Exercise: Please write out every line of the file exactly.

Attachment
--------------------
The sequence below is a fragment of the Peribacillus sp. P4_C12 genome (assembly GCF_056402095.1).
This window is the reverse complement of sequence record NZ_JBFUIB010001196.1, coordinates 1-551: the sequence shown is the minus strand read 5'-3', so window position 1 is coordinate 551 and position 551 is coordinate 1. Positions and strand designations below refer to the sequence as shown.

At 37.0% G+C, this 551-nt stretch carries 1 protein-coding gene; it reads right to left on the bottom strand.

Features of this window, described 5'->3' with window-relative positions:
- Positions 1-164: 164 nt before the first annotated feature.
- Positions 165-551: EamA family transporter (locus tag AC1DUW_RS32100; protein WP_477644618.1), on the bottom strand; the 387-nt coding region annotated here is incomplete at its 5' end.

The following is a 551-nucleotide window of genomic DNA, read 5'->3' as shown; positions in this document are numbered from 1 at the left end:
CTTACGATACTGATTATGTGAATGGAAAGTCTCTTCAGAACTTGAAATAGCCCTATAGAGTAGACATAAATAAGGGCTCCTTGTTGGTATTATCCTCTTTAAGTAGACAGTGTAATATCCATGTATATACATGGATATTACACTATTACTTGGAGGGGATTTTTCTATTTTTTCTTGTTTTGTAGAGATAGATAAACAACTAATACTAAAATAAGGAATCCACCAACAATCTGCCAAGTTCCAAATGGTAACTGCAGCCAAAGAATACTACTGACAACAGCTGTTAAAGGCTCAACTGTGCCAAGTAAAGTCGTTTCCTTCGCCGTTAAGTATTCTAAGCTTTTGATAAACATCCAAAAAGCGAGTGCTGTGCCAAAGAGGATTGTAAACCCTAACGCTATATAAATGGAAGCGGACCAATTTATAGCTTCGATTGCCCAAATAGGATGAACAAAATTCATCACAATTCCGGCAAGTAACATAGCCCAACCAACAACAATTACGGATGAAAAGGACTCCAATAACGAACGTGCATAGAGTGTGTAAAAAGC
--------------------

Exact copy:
The sequence below is a fragment of the Peribacillus sp. P4_C12 genome (assembly GCF_056402095.1).
This window is the reverse complement of sequence record NZ_JBFUIB010001196.1, coordinates 1-551: the sequence shown is the minus strand read 5'-3', so window position 1 is coordinate 551 and position 551 is coordinate 1. Positions and strand designations below refer to the sequence as shown.

At 37.0% G+C, this 551-nt stretch carries 1 protein-coding gene; it reads right to left on the bottom strand.

Features of this window, described 5'->3' with window-relative positions:
- Positions 1-164: 164 nt before the first annotated feature.
- Positions 165-551: EamA family transporter (locus tag AC1DUW_RS32100; protein WP_477644618.1), on the bottom strand; the 387-nt coding region annotated here is incomplete at its 5' end.

The following is a 551-nucleotide window of genomic DNA, read 5'->3' as shown; positions in this document are numbered from 1 at the left end:
CTTACGATACTGATTATGTGAATGGAAAGTCTCTTCAGAACTTGAAATAGCCCTATAGAGTAGACATAAATAAGGGCTCCTTGTTGGTATTATCCTCTTTAAGTAGACAGTGTAATATCCATGTATATACATGGATATTACACTATTACTTGGAGGGGATTTTTCTATTTTTTCTTGTTTTGTAGAGATAGATAAACAACTAATACTAAAATAAGGAATCCACCAACAATCTGCCAAGTTCCAAATGGTAACTGCAGCCAAAGAATACTACTGACAACAGCTGTTAAAGGCTCAACTGTGCCAAGTAAAGTCGTTTCCTTCGCCGTTAAGTATTCTAAGCTTTTGATAAACATCCAAAAAGCGAGTGCTGTGCCAAAGAGGATTGTAAACCCTAACGCTATATAAATGGAAGCGGACCAATTTATAGCTTCGATTGCCCAAATAGGATGAACAAAATTCATCACAATTCCGGCAAGTAACATAGCCCAACCAACAACAATTACGGATGAAAAGGACTCCAATAACGAACGTGCATAGAGTGTGTAAAAAGC